If you suggested it today, imagine the reaction.
“Why don’t we build one of the biggest white domes in Europe, and plonk it on top of a precious heritage site, which sits in a location dominating the entire sky-line of our main town? It’ll be great, you’ll be able to see it for miles around, it’ll be one of the first images tourists get of Jersey, and it’ll dominate our perception of St. Helier for at least half a century? Oh, and it’ll be horrendously expensive and difficult to maintain, and provide zero insulation! You like the idea? Great!”
Precisely. It almost sounds like something we’ll hear during next year’s election campaign.
But, our predecessors went for it, and actually, over the years many have come to love the Fort’s roof, and it has slowly become another brushstroke in the general picture of the island’s identity.
In fact, we like it so much, we are about to ‘double-down’ and build an even bigger version on the town’s opposing hill, to house the new hospital. “You think that one was bad – check this baby out!” Quite.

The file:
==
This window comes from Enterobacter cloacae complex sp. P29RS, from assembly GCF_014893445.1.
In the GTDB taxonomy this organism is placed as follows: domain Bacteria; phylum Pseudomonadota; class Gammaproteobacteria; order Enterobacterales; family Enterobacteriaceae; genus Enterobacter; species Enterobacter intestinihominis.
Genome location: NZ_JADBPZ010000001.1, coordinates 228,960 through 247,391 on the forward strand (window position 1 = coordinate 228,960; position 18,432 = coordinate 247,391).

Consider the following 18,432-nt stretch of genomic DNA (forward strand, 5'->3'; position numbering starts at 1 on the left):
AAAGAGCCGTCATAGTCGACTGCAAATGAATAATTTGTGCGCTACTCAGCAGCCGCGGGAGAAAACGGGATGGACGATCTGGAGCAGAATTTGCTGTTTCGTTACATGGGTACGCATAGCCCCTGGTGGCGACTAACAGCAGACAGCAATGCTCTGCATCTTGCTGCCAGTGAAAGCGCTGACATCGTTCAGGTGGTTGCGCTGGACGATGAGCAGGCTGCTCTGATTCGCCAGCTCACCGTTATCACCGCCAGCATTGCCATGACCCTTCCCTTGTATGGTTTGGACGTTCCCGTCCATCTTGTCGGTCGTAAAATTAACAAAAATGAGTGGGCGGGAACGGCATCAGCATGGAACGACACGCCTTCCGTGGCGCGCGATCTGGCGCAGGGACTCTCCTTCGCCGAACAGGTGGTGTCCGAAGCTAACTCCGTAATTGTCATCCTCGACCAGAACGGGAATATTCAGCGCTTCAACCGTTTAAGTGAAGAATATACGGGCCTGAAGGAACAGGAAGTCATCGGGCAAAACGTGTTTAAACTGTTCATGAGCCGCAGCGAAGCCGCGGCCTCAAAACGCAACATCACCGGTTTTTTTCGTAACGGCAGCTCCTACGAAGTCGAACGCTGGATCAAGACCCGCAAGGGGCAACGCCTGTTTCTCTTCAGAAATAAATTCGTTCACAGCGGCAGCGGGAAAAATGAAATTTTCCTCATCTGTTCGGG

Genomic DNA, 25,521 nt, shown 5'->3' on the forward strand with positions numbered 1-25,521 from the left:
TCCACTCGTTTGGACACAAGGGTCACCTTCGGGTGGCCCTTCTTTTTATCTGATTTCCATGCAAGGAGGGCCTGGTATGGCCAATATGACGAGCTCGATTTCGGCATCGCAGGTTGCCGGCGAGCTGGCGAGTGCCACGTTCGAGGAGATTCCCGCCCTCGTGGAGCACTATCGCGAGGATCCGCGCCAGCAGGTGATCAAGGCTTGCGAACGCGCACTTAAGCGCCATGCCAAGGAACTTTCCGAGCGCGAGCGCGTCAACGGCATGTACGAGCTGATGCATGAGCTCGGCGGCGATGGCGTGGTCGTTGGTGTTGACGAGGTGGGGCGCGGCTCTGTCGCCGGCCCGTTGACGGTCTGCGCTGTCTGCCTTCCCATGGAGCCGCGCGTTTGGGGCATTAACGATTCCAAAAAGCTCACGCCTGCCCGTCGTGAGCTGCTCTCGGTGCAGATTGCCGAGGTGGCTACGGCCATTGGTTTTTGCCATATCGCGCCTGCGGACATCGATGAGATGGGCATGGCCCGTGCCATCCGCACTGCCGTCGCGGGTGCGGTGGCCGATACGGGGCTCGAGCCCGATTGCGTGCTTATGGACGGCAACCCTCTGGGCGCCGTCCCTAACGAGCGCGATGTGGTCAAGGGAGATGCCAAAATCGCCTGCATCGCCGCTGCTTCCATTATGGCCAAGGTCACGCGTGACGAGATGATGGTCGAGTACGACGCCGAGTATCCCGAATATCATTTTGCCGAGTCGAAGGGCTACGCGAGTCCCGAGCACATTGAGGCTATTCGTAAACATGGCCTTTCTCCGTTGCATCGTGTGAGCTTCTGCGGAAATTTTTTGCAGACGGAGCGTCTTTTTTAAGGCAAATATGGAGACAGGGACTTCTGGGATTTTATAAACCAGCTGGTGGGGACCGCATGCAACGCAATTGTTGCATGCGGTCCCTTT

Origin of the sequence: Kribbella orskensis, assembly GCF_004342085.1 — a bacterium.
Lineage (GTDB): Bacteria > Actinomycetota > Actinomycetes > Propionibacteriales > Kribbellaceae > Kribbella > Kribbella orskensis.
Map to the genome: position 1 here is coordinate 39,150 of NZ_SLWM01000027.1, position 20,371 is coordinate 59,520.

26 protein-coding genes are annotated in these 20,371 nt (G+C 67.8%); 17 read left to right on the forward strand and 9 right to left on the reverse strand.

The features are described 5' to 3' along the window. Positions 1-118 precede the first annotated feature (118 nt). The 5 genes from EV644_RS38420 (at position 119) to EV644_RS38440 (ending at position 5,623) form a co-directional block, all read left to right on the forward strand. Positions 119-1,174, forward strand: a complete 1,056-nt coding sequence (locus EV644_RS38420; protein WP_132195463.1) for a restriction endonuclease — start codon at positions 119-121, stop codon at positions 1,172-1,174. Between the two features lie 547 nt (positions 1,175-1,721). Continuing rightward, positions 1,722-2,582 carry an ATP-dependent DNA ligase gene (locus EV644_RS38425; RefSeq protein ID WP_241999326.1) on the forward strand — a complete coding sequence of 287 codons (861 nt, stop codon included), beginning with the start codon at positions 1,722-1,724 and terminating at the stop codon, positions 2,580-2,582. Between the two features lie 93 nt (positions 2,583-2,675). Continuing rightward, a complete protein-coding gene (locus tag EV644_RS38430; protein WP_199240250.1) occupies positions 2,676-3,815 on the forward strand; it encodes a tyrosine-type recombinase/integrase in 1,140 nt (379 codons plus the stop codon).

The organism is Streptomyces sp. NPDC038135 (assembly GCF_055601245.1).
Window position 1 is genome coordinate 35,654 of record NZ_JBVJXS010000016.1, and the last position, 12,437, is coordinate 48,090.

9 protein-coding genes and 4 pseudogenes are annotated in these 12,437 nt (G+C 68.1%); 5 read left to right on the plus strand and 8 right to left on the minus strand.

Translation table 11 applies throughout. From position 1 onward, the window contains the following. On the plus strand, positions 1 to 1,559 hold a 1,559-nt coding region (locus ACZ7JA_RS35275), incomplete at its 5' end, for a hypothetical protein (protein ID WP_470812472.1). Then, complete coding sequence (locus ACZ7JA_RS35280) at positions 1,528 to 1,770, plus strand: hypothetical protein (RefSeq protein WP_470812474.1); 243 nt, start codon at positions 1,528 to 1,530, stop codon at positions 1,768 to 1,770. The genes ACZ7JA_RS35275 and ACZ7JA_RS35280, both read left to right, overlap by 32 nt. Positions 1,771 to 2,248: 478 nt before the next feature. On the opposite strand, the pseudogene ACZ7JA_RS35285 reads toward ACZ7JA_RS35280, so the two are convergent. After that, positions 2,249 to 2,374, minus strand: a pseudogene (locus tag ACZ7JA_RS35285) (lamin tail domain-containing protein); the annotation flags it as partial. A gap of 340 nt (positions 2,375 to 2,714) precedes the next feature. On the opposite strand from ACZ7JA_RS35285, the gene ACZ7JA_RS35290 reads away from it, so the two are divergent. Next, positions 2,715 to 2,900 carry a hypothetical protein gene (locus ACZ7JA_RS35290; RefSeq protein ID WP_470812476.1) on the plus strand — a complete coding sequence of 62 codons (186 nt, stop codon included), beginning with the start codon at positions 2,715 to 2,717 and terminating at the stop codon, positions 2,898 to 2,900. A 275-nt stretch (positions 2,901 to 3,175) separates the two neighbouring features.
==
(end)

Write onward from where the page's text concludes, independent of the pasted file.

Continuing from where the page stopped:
There are many parts to Jersey’s identity – perhaps the most obvious being that if you need to ask what it is, then you will probably fail to understand the answer – but our buildings certainly play their role. And we are not just talking here about the clichéd ‘hero’ shots of Mont Orgueil.
Our buildings link together most of the major issues of our time, from climate change to population growth, crime, fostering communities, artificial intelligence and changing shopping habits.
All of those feed into the buildings we create.
In this edition of Connect (page 4) we investigate just how that connection works – and with Jersey about to embark on another Island Plan, albeit only a temporary one, how should we make sure our buildings reflect the island we want to be?
That will take careful research, attention to detail, creativity, legislation, goodwill and funding – but the results will be with us for decades to come, and shape the way we live our lives.
The current pace of change is only going to quicken, with the town once again at the forefront of that. The need for physical retail premises is likely to reduce, as is the need for so much office space – so what replaces it, what does it look like, and how does the detail speak of ‘Jersey’?
Those are all questions which we will need to answer in the coming years. Enjoy Connect.